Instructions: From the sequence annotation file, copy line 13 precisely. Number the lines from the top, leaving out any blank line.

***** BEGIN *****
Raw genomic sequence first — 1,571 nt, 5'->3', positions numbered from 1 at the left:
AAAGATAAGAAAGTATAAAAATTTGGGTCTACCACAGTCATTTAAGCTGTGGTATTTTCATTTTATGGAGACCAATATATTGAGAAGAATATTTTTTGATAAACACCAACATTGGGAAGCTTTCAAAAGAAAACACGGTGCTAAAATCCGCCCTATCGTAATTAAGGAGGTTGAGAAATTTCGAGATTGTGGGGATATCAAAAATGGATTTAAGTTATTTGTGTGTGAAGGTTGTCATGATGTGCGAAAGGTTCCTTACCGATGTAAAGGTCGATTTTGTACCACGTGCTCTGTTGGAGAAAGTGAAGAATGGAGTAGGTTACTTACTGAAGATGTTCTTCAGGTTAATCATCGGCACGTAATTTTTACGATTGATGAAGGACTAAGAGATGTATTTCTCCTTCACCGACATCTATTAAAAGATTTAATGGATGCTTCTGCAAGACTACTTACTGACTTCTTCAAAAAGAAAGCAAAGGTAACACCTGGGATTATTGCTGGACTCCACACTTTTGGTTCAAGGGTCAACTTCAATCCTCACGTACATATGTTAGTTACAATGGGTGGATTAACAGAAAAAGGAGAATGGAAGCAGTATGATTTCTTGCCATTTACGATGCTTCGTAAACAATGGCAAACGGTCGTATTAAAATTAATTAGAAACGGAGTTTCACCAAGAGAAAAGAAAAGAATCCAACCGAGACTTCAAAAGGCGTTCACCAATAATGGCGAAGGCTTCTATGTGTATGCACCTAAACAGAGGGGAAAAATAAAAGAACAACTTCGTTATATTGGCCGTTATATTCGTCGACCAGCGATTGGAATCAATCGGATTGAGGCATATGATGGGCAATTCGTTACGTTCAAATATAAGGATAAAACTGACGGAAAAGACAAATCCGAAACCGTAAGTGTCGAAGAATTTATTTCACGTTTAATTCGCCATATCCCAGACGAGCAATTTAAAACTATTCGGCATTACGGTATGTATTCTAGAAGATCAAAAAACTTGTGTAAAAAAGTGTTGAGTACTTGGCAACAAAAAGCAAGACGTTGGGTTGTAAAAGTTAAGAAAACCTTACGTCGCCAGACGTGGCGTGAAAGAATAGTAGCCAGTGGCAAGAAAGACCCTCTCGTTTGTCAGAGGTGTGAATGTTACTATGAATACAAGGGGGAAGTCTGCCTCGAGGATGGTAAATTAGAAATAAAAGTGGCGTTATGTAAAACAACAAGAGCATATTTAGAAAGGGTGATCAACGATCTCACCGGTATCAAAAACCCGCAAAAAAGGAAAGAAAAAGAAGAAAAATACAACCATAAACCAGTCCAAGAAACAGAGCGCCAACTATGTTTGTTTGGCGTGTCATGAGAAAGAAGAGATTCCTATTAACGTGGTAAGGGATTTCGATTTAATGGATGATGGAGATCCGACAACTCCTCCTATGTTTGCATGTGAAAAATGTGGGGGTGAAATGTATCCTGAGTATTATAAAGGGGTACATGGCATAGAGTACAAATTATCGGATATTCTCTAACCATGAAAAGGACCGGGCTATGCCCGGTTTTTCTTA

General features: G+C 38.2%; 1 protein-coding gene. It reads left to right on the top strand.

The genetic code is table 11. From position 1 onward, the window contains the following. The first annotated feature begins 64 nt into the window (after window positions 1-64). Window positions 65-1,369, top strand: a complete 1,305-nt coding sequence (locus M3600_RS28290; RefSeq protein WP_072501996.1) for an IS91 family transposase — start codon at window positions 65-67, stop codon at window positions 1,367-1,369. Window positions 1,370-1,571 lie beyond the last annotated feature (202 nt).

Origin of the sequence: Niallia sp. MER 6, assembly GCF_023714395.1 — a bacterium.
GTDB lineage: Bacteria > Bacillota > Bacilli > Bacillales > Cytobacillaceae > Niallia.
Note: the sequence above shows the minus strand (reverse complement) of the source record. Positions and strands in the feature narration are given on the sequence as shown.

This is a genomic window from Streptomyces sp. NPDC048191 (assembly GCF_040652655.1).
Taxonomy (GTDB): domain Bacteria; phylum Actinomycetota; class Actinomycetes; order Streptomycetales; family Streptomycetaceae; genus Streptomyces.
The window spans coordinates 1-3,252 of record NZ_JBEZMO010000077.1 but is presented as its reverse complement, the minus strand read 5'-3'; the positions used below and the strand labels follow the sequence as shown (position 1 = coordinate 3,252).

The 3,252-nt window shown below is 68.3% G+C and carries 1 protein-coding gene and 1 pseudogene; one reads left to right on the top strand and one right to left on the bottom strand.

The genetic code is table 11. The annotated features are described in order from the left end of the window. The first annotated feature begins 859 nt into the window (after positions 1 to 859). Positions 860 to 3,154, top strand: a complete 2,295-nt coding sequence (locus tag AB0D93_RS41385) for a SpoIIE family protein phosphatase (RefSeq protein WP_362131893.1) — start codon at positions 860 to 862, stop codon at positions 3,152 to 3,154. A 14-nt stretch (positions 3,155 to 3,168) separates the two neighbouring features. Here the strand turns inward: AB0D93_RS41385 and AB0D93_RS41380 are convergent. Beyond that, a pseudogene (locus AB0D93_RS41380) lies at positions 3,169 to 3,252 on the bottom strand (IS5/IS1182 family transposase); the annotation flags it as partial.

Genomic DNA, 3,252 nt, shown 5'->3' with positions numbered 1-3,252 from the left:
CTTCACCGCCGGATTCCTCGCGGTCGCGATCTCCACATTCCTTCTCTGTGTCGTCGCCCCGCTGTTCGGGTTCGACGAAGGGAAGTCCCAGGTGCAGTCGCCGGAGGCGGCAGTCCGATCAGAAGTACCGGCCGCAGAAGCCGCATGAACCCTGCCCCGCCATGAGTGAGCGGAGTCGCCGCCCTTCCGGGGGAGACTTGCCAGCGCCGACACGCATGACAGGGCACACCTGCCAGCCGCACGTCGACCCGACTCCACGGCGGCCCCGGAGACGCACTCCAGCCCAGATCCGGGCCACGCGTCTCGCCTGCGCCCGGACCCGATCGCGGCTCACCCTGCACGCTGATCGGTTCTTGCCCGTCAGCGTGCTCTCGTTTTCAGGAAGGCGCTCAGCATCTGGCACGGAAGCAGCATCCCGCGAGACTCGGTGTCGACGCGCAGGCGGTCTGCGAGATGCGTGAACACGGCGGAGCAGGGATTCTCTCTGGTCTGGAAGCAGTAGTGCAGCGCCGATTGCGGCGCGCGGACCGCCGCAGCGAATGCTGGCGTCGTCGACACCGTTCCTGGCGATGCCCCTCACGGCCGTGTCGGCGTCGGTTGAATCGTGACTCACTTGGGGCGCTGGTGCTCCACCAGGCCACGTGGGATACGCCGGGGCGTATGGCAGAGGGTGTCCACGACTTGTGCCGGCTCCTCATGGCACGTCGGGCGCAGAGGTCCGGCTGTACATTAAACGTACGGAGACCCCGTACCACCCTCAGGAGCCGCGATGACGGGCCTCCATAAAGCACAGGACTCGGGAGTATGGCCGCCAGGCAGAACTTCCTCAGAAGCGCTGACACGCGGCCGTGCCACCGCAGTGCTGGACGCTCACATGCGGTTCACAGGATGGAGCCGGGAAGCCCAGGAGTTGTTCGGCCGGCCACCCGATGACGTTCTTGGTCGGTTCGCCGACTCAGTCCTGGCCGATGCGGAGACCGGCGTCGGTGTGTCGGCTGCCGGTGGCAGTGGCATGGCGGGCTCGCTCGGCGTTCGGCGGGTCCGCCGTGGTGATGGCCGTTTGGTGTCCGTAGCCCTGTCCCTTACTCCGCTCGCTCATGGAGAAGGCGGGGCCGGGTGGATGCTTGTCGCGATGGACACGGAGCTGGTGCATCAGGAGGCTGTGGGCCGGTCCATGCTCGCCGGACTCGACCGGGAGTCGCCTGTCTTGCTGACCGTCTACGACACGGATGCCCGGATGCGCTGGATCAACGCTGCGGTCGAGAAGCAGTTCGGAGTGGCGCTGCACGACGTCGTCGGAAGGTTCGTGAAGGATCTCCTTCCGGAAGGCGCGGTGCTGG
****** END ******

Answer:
Genomic DNA, 3,252 nt, shown 5'->3' with positions numbered 1-3,252 from the left: